From an early age, I’ve been a very independent person. I don’t like following anyone’s rules and would rather be in charge of succeeding or failing on my own. Knowing this about myself pushed me to new ventures and into entrepreneurship.
While studying at Columbia University, I had a tight budget and bought groceries at 99 cent stores. I had a terrible, expensive grocery store next to my apartment and soon realized I could save time and money by comparing grocery store prices. I presented the concept of a price comparison service in one of my classes at Columbia and kept the idea in my mind.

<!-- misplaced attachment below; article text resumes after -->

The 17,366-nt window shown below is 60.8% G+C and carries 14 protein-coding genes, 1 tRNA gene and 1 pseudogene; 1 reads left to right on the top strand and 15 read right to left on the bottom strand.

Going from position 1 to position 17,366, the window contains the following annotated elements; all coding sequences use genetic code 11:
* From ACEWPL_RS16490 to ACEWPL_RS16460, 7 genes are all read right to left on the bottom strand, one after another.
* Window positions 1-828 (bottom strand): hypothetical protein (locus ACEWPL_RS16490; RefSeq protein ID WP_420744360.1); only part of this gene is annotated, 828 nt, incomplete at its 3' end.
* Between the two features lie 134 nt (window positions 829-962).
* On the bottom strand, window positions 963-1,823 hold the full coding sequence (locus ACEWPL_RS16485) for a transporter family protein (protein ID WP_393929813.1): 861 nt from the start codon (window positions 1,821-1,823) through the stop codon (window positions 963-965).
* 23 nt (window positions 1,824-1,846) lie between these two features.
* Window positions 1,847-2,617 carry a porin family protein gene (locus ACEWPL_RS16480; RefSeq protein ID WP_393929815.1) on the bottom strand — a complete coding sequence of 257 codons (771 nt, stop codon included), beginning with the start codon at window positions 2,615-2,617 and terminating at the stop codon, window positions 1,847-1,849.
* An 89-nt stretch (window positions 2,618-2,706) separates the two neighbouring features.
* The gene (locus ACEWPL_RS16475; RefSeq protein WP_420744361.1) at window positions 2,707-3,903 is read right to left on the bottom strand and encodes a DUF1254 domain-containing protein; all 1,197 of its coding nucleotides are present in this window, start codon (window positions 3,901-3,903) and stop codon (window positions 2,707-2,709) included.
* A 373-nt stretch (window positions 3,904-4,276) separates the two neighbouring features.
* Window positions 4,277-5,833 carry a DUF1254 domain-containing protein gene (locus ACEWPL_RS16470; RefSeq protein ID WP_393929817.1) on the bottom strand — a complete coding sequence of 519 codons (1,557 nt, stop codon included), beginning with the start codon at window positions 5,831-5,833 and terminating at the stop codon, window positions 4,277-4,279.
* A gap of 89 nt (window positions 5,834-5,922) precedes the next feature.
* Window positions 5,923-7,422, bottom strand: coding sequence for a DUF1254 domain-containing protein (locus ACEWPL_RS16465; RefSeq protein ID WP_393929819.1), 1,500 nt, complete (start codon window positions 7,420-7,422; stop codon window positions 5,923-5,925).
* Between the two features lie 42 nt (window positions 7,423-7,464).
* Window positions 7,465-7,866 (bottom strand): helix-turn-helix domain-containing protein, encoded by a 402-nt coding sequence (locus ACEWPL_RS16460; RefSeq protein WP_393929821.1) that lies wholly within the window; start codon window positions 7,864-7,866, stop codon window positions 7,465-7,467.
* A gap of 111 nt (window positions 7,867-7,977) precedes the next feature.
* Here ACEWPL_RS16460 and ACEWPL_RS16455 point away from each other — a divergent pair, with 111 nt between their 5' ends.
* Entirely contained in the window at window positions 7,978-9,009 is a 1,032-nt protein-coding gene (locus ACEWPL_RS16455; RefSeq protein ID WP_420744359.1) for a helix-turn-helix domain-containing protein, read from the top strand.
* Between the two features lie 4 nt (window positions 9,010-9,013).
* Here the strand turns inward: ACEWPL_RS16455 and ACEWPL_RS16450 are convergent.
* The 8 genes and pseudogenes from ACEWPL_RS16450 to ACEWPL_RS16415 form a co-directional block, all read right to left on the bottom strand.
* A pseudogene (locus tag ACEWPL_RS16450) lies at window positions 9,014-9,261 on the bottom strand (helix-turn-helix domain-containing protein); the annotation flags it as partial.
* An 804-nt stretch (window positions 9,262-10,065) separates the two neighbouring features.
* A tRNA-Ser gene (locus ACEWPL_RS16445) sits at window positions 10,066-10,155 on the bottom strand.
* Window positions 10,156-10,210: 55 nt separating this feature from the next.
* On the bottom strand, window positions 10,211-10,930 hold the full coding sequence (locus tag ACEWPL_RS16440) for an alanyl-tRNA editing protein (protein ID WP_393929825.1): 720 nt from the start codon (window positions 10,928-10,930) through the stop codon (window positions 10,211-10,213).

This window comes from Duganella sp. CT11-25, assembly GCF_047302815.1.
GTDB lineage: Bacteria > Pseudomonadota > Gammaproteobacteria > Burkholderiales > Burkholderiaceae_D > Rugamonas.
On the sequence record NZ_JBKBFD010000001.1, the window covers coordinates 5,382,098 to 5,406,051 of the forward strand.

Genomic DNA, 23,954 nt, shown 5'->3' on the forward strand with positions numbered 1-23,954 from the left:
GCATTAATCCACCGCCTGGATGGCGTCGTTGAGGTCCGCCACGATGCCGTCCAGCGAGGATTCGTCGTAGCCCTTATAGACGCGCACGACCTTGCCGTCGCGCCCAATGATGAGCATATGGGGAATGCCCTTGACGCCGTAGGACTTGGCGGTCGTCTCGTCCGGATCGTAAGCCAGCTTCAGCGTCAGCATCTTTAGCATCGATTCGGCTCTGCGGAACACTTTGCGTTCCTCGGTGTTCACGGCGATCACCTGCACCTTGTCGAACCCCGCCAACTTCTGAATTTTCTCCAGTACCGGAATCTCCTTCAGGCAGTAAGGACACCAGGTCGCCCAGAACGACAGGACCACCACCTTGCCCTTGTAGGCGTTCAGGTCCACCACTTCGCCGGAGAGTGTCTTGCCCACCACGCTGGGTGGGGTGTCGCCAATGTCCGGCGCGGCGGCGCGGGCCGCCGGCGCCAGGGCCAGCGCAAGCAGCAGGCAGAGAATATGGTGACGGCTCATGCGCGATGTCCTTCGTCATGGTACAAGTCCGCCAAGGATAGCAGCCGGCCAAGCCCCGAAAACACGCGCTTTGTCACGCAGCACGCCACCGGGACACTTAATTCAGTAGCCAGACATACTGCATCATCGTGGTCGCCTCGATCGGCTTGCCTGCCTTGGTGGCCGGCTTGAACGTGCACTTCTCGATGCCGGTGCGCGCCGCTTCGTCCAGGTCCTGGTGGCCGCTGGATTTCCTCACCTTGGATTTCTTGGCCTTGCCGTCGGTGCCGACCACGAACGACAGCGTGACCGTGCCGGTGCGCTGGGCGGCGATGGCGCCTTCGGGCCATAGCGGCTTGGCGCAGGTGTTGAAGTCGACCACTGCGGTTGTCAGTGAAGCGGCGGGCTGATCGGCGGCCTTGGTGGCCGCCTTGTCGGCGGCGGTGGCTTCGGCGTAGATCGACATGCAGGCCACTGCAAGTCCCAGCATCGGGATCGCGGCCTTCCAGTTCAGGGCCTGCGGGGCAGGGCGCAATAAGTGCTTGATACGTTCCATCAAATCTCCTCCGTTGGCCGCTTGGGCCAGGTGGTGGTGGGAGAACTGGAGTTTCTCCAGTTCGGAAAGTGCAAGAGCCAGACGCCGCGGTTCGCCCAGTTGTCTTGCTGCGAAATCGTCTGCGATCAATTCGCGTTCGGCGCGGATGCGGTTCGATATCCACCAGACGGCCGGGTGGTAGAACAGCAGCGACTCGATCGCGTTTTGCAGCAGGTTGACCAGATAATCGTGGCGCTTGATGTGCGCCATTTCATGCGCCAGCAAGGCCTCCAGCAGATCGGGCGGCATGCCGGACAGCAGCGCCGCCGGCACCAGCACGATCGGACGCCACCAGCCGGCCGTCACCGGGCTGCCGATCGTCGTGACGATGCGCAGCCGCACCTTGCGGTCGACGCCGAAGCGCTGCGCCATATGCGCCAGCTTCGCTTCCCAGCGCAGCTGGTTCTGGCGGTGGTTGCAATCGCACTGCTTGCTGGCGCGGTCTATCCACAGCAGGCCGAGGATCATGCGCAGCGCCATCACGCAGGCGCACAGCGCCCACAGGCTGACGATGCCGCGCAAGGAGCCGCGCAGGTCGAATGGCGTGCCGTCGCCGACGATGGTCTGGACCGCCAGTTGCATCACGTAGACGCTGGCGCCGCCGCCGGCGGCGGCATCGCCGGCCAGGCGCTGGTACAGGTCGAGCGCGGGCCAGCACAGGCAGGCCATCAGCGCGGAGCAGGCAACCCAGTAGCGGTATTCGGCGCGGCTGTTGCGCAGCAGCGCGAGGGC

My passion for transforming ideas into real services or products led me to found my first startup, a premium space for mobile phone services, in 2004. Then, in 2010, I founded Risparmio Super. I learned to risk my own money, survive without a salary for months while I was paying employees, and function on just a few hours of sleep. Startups are not about a quest for money or success, but rather the pleasure of making an impact with your ideas.